Wave B - The most staunchly convinced of the "dumb money" buy back in, now. They view the A wave termination point as a great buying opportunity, but the smart money stays away. The resulting Wave B peak is typically even more maniacal than the Wave 5 peak, and sometimes exceeds the Wave 5 price on even lousier fundamentals.

Wave C - An even more devastating collapse occurs, often a pure Phi Fibonacci, or a 62% decline from the Wave 5 top.

So there we have the basic personalities of a complete "market cycle," at least as I explain them. It is important to understand that within each wave are fractally self-similar subwaves, down to second-by-second ticks, which trace out clear Elliotts.

The above is a recap of R.N. Elliott's genius, from this point forward is nothing but my opinion.

I believe that we know a few things. I will call them facts:

- From 1929 to 1932 there was a 90% correction.
- Since then, we've witnessed a pretty clear Wave 1, 2, 3, 4, 5
Some sort of correction from 1929-1932
Wave 1) 1932-1939
Wave 2) 1939-1942
Wave 3) 1942-1966
Wave 4) 1966-1974
Wave 5) 1974-2000
Let's match EW personalities to these waves:

Wave 1) 1932-1939. The "good idea" (or, the "New Deal") is government peddled inflation to ensure that markets will never go down in any significant way (which of course, EWs prohibit). The collective can insure the individual investor. Private central banks are the sellers and profiteers from the inflationary cash. FDR was their salesman. The general public was the buyer.

So immediately, I see something interesting. The original "good idea" has a strong Wave 5 flavor. So my thought is that 1929-1932 was actually a rather disorderly Wave 4 correction. That makes 1932-2000 a very large scale Wave 5. Continuing to subdivide that Wave 5:

Wave 2) 1939-1942. Sharp zig-zag (ABC) correction. Takes the Dow back below 100.

Wave 3) 1942-1966. Best fundamentals of the advance. The glory days.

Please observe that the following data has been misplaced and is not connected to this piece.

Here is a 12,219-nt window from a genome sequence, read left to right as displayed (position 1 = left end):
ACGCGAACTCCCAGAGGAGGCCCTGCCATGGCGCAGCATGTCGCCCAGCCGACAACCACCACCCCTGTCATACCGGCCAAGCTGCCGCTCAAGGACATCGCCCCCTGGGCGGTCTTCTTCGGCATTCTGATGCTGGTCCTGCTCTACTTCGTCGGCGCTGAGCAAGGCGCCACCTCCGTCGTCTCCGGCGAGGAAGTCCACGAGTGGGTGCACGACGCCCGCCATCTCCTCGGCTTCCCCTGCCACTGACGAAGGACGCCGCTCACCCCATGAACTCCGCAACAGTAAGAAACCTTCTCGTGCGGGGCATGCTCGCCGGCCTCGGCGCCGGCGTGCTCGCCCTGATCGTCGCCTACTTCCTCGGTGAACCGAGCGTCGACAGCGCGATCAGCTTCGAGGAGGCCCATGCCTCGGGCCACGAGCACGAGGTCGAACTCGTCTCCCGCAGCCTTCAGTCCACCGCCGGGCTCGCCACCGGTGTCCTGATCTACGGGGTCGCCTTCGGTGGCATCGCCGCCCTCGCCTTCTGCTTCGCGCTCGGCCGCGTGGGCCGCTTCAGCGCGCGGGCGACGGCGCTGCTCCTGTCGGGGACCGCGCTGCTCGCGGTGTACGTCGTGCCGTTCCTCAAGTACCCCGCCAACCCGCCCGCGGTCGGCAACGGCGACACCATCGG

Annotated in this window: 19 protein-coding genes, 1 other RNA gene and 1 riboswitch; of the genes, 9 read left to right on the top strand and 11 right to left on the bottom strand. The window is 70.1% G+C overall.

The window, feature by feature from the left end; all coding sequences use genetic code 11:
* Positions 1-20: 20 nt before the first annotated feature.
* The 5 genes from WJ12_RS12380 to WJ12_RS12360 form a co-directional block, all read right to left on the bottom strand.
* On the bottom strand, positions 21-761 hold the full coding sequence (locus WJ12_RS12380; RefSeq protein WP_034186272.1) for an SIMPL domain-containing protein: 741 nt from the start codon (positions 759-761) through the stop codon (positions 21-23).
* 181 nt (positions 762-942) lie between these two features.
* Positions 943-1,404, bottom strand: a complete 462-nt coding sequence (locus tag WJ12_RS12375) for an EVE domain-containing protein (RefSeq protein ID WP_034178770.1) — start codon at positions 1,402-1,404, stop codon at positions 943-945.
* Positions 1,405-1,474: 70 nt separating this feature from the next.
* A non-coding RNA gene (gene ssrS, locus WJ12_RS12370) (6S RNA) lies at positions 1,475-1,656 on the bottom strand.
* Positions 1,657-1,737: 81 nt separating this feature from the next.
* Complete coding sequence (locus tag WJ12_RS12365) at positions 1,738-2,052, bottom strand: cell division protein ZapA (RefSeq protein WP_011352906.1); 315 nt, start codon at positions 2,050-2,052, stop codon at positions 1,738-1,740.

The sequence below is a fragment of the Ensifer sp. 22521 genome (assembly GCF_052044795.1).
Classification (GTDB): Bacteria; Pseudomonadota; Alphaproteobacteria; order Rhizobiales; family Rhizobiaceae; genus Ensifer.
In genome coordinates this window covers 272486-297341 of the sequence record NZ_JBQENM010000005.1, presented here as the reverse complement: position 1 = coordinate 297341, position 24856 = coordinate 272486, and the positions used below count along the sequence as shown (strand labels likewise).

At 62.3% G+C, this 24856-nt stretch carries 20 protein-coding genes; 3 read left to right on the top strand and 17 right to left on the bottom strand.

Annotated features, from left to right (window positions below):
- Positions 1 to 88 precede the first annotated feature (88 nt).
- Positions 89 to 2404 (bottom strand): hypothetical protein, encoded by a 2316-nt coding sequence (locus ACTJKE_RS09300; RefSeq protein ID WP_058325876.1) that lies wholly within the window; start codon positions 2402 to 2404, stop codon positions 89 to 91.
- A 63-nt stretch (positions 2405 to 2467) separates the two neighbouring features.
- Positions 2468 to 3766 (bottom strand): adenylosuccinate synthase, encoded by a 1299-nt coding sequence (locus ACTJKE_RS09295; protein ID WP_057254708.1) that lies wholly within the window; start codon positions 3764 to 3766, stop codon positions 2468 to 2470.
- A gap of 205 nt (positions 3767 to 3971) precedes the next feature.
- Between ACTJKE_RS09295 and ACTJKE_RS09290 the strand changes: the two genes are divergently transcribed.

Wave 4) 1966-1974. A long, more sideways correction. Great Society extends the original idea. US dollar is removed from the gold standard in 1973 to facilitate the original "good idea." But that kind of price growth (pure inflation sans fundamental strength) clearly isn't a sustainable way to advance.

Wave 5) 1974-2000. The public buys in. Mutual funds encourage mindless check writing. "Buy and hold" is sold to transfer maximum wealth. No one knows where their monthly checks are going. A mindless stock mania ensues. The government is used to pin public money down for the taking via IRAs and 401Ks. It's a set up; a dumb money disaster looking for a time to happen.

Wave A) 2000-2002. The dumb money gets clobbered by half. But the declaration of an A wave completion is certainly up for debate. W12345 took 78 years. Is two years long enough to complete a suitable Wave A?

Wave B) 2002-Oct 2007. Definitely fits the personality type of an even more intense public mania, coupled with a nearly vertical price culmination. But this could also fit into a larger scale, subdividing Wave A.

Wave C) Oct 2007-Present Day. You can see my labeling as it unfolds, posted on this blog. So far, C has been a very predictable cash cow. I hope it stays that way. One trait of the entire ABC corrective phase is poor predictability, so no guarantees.

Interestingly, we aren't done yet. That Wave C can't end this decline, based on my interpretation of 1929-1932 being a larger degree Wave 4.

...more on how this unfolds, later.


  1. Hey FDR,

    Thank you for the intro to EW.

    I personally am convinced that we are going to have a combination of monetary inflation and asset deflation with the ratio of each to still be determined.

    What are your thoughts on this and, what ways would you refute or support it?

    I gather you are leaning more towards a collective deflation.

    I'd love to hear your thoughts!